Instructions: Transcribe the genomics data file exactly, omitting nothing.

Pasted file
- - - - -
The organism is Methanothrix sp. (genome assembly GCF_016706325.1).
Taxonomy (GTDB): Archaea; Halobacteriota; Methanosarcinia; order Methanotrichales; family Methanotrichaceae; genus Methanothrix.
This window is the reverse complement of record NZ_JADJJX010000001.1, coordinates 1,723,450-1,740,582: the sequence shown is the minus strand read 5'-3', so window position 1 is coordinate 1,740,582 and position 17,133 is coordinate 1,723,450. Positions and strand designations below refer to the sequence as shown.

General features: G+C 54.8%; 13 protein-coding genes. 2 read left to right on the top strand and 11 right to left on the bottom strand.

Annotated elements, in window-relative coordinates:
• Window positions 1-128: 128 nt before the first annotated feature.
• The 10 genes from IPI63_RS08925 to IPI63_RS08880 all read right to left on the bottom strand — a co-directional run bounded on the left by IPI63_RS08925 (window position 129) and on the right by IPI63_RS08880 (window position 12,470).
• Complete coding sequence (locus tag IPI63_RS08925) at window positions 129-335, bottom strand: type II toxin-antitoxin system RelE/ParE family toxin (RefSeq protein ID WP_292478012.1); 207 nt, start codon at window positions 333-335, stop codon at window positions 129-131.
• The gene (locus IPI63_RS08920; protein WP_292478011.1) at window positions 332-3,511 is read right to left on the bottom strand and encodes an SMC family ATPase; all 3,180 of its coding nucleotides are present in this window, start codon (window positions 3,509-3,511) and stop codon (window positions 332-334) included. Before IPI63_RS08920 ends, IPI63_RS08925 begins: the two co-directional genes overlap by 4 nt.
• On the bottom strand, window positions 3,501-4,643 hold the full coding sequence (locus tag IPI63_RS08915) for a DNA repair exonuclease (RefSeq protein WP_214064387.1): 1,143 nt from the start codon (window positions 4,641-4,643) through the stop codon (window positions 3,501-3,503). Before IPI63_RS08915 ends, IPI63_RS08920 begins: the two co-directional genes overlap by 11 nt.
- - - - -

The organism is Methanothrix sp. (genome assembly GCF_016706325.1).
Taxonomy (GTDB): Archaea; Halobacteriota; Methanosarcinia; order Methanotrichales; family Methanotrichaceae; genus Methanothrix.
This window is the reverse complement of record NZ_JADJJX010000001.1, coordinates 1,723,450-1,740,582: the sequence shown is the minus strand read 5'-3', so window position 1 is coordinate 1,740,582 and position 17,133 is coordinate 1,723,450. Positions and strand designations below refer to the sequence as shown.

General features: G+C 54.8%; 13 protein-coding genes. 2 read left to right on the top strand and 11 right to left on the bottom strand.

Annotated elements, in window-relative coordinates:
• Window positions 1-128: 128 nt before the first annotated feature.
• The 10 genes from IPI63_RS08925 to IPI63_RS08880 all read right to left on the bottom strand — a co-directional run bounded on the left by IPI63_RS08925 (window position 129) and on the right by IPI63_RS08880 (window position 12,470).
• Complete coding sequence (locus tag IPI63_RS08925) at window positions 129-335, bottom strand: type II toxin-antitoxin system RelE/ParE family toxin (RefSeq protein ID WP_292478012.1); 207 nt, start codon at window positions 333-335, stop codon at window positions 129-131.
• The gene (locus IPI63_RS08920; protein WP_292478011.1) at window positions 332-3,511 is read right to left on the bottom strand and encodes an SMC family ATPase; all 3,180 of its coding nucleotides are present in this window, start codon (window positions 3,509-3,511) and stop codon (window positions 332-334) included. Before IPI63_RS08920 ends, IPI63_RS08925 begins: the two co-directional genes overlap by 4 nt.
• On the bottom strand, window positions 3,501-4,643 hold the full coding sequence (locus tag IPI63_RS08915) for a DNA repair exonuclease (RefSeq protein WP_214064387.1): 1,143 nt from the start codon (window positions 4,641-4,643) through the stop codon (window positions 3,501-3,503). Before IPI63_RS08915 ends, IPI63_RS08920 begins: the two co-directional genes overlap by 11 nt.